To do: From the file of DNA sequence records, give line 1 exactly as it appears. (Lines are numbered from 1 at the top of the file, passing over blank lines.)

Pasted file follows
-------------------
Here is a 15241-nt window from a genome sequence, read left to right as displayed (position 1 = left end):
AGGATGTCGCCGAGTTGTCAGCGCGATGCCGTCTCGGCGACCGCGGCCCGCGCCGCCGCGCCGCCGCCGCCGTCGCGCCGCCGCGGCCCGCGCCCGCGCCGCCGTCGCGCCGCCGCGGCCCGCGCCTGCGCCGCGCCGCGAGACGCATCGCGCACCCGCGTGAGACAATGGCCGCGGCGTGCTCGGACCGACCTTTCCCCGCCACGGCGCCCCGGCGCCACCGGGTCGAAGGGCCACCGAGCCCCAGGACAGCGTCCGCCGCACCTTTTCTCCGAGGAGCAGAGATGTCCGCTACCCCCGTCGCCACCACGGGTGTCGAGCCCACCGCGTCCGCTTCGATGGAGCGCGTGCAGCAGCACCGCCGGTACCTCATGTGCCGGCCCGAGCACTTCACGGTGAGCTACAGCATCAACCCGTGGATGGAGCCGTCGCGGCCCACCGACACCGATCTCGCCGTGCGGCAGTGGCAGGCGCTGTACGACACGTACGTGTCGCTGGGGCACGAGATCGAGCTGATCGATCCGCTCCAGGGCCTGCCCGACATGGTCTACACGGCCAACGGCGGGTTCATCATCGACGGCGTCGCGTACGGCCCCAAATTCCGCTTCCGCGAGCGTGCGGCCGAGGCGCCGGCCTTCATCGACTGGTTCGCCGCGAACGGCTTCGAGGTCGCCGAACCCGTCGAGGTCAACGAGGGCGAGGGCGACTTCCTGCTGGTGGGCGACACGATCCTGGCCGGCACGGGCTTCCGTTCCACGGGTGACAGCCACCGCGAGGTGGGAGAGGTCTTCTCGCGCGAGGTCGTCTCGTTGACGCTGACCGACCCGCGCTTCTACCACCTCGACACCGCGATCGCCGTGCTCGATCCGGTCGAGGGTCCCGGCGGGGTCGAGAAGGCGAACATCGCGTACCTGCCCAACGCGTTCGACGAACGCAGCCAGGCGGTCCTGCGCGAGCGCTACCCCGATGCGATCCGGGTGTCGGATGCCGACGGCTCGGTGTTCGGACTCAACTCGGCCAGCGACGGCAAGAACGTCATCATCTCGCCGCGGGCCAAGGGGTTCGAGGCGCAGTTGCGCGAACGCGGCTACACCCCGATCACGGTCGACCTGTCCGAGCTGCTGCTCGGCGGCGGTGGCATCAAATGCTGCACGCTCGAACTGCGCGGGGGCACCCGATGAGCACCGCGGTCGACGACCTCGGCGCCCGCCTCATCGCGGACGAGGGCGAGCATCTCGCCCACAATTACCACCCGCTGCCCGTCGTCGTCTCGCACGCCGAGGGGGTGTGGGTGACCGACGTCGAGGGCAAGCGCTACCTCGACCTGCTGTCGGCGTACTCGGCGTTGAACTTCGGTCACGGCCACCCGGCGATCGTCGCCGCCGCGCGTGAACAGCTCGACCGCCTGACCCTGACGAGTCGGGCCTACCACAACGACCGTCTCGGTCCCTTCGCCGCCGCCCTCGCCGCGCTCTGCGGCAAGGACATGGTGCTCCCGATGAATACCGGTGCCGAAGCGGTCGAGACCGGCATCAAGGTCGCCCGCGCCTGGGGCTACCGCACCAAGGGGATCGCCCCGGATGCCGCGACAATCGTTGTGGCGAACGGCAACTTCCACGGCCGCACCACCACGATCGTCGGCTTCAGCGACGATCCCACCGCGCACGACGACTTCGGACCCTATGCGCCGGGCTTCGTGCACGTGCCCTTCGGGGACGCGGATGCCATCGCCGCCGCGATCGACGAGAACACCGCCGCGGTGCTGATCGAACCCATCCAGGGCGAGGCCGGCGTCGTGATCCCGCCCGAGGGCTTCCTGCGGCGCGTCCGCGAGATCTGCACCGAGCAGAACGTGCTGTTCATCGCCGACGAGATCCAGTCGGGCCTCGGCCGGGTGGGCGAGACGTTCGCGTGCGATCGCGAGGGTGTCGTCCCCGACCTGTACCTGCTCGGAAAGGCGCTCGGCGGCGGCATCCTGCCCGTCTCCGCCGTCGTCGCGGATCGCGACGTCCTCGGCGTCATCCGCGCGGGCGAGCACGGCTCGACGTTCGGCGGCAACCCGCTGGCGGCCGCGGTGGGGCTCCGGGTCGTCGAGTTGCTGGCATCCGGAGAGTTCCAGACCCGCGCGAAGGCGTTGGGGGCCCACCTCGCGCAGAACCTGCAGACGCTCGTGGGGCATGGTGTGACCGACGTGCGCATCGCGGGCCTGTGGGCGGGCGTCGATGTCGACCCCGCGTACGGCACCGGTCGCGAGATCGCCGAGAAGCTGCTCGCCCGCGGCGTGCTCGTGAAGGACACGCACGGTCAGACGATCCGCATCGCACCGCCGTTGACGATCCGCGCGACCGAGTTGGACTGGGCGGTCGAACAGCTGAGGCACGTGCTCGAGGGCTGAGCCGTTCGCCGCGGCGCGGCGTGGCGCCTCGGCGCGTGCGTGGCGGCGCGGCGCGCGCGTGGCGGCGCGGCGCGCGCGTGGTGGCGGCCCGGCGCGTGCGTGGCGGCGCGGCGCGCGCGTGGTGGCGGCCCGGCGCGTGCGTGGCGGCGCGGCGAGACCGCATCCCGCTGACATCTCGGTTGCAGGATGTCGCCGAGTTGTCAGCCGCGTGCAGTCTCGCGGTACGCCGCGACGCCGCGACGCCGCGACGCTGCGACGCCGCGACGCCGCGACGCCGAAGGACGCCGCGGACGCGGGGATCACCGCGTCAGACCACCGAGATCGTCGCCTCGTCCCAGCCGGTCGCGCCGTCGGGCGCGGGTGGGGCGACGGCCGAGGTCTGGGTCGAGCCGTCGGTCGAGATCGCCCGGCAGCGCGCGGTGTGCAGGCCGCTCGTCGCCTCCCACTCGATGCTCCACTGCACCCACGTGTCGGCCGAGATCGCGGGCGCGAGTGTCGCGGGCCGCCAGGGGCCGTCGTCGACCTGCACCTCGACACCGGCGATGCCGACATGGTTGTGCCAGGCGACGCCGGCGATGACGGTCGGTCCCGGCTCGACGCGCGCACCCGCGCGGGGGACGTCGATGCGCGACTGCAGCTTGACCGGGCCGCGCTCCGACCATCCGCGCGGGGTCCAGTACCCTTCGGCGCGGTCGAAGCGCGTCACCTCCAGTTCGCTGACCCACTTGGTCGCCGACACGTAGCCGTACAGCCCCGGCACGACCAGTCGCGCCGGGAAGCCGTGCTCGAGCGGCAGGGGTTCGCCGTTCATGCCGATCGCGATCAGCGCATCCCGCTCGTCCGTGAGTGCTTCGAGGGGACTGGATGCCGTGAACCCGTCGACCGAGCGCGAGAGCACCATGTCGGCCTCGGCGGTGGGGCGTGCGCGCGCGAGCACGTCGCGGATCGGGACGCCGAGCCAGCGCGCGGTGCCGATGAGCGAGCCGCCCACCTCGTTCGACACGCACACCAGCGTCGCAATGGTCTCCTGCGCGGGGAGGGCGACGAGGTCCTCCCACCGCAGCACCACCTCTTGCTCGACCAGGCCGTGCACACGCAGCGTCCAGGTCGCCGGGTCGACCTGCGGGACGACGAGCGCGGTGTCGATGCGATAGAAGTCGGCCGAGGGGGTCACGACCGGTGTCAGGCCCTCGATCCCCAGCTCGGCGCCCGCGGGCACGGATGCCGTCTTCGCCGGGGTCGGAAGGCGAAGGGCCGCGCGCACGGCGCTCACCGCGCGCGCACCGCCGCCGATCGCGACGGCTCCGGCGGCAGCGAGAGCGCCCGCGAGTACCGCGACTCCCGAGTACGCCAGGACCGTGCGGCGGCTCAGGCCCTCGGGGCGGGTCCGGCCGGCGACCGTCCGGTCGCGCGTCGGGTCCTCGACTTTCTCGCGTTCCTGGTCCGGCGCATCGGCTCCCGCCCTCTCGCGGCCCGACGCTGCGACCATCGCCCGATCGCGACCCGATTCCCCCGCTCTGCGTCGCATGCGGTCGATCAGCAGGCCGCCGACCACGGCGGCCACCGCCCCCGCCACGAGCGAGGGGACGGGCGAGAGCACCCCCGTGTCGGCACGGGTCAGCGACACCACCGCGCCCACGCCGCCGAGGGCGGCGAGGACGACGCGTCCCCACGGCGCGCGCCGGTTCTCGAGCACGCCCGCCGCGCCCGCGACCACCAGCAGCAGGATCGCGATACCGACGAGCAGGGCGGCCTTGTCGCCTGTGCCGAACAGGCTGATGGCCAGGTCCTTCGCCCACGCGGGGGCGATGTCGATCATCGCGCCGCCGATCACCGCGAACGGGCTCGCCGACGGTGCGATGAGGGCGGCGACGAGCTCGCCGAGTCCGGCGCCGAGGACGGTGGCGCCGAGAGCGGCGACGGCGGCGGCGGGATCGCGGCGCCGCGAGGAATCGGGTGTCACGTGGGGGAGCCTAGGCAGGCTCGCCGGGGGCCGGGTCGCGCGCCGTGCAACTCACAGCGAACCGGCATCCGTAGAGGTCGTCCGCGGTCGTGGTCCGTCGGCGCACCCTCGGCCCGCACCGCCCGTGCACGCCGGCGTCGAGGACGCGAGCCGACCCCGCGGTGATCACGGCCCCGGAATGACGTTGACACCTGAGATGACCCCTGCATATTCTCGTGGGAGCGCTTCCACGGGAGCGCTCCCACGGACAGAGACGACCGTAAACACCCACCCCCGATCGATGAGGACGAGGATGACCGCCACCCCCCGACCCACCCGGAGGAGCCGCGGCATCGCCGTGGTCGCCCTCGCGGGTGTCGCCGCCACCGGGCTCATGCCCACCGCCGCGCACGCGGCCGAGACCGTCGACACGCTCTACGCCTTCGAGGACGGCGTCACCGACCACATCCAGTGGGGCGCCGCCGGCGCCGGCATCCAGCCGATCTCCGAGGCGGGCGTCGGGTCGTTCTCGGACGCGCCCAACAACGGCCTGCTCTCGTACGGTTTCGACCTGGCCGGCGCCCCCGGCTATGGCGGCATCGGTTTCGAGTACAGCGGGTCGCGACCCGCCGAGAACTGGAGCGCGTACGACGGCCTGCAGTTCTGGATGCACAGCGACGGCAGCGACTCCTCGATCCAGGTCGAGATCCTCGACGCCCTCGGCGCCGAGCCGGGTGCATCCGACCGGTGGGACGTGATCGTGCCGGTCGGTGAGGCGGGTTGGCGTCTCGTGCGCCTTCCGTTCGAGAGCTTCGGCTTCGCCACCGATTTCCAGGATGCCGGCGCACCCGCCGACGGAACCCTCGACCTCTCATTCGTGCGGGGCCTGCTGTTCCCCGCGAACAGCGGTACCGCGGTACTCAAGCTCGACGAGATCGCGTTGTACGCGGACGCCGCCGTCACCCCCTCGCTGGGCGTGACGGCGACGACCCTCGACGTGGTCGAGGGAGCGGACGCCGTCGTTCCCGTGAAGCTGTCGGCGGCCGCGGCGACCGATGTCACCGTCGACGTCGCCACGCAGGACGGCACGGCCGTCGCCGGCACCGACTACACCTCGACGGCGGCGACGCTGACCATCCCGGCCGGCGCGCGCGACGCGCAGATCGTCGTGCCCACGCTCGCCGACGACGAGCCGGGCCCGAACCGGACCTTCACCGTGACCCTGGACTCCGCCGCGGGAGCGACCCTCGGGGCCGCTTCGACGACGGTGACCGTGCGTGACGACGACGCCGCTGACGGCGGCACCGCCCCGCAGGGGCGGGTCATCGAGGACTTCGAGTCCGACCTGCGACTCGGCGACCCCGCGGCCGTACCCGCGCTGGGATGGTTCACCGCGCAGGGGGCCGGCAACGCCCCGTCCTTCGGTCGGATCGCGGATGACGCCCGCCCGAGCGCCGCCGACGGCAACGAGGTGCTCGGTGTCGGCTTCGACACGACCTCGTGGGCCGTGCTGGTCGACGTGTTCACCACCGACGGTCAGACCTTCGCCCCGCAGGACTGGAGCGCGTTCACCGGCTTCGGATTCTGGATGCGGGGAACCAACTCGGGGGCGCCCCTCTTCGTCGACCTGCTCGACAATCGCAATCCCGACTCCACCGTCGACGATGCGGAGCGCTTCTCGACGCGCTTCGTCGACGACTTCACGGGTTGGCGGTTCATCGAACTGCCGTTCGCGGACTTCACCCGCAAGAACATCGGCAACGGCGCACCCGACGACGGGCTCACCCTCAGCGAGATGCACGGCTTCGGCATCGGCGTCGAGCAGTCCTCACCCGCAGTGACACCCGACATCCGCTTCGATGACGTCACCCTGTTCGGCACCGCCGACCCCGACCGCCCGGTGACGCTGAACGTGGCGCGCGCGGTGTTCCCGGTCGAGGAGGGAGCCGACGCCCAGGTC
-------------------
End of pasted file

Here is a 15241-nt window from a genome sequence, read left to right as displayed (position 1 = left end):